“Here’s something to do if you are a filmmaker: Cinema St. Louis and the Animal Protective Association of Missouri invite filmmakers living within a 120-mile radius of St. Louis to create a short film about the bond between people and their pets. Finalists will be showcased on the APA website, the APA MySpace page, YouTube and at the APA’s Grand Reopening Party. Cinema St. Louis will then choose one of the films to screen at the St. Louis Filmmakers Showcase in July. The entry deadline is April 1, 2008…
Here’s something that would be cute, a story about you and James. Could be fun since you two don’t really have quite the typical relationship between pets and owners. He’ll claw you during the day and sleep with you during the night.”
Besides my passive-aggressive cat, which you’re either unlikely or just unlucky to meet, you can catch other Screwball Comedies this and every proceeding Wednesday this semester. “Topics in Film Studies: Screwball Comedy” will be screening a series of films as part of a class on this film genre. It will start off at 7:15pm this Wednesday with the Frank Capra classic “It Happened One Night“. All of the films will be screened in the Winifred Moore Auditorium, and admission is FREE. We expect you show up for class on time every week, that is unless you get lost in a series of seemingly disconnected misadventures which lead you to where you actually need to be that night.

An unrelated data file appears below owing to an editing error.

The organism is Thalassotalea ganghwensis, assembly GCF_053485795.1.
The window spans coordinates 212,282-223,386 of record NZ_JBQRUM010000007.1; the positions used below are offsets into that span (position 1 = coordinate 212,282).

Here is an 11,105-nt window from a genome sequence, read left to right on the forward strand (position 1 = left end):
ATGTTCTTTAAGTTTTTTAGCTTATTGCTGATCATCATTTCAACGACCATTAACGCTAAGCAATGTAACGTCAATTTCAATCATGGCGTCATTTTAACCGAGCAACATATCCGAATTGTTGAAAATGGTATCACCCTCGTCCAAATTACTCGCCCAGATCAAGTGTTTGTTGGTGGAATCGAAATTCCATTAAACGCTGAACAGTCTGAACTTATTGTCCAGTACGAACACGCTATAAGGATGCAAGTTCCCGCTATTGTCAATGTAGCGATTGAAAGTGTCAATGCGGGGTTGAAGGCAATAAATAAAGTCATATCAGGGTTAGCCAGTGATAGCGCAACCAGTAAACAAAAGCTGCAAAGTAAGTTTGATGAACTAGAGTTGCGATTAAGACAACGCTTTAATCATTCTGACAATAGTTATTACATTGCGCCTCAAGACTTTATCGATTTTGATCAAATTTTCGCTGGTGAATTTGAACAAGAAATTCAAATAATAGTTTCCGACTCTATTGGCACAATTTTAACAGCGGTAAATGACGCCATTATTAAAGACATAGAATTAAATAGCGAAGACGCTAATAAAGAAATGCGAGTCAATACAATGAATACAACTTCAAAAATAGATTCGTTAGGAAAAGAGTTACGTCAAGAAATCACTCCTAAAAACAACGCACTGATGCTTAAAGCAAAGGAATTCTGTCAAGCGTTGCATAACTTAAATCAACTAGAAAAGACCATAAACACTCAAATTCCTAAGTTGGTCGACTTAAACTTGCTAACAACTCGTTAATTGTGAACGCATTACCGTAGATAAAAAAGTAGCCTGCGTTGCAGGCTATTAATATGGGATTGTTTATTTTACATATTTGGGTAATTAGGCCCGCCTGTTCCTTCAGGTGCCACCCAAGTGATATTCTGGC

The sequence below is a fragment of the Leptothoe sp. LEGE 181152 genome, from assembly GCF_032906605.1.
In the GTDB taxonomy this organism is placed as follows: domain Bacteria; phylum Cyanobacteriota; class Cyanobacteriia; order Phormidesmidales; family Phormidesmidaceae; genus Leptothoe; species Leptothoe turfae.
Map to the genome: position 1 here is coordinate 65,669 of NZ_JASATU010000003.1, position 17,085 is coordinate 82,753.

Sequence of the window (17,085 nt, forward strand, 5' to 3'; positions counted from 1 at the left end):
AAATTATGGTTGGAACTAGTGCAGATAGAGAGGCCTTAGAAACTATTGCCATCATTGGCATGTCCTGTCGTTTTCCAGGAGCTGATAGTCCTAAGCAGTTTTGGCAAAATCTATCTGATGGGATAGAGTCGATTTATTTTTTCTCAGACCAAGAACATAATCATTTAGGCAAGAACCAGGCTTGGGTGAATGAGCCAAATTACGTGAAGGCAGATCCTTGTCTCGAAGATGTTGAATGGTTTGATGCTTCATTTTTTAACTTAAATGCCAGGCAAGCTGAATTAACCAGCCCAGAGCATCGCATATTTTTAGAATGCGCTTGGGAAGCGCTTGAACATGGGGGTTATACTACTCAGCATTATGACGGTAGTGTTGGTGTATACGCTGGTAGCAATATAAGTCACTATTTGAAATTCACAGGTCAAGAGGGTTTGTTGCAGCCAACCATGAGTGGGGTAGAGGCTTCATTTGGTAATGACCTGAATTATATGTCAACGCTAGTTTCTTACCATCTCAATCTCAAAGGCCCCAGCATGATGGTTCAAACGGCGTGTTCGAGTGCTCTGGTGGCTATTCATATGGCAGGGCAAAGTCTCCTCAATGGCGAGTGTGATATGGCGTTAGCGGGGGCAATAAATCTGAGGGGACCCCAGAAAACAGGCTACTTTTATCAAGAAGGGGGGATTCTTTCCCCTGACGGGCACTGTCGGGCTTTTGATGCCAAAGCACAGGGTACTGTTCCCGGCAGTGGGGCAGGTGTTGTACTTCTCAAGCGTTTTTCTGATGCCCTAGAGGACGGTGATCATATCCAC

Tags: Columbia, documentary, film, Film Festival, missouri, quiz, True/False
With there being an extra day this year (this Friday to be exact), we know you’ll be looking for something to do with all your new found time. So in preparation for this upcoming Film Geek Weekend, in which the 5th annual True/False Film Festival will take place in Columbia (Missouri), we made a little True-False quiz of our own for you to take.
We’ll wait for the class to put your pens down before we grade papers.
For those who failed their quiz (or those not interested in taking it), let’s have a quick study session about this film festival. True/False is an annual Film Festival taking place for the 5th year in Columbia, MO. Unlike other film festivals this one is just for documentary films, attracting filmmakers from across the world. This festival isn’t so much juried, but sometimes films show up here before making it to a larger release – past examples include films like Murderball, The Corporation, and last year’s breakout The King of Kong.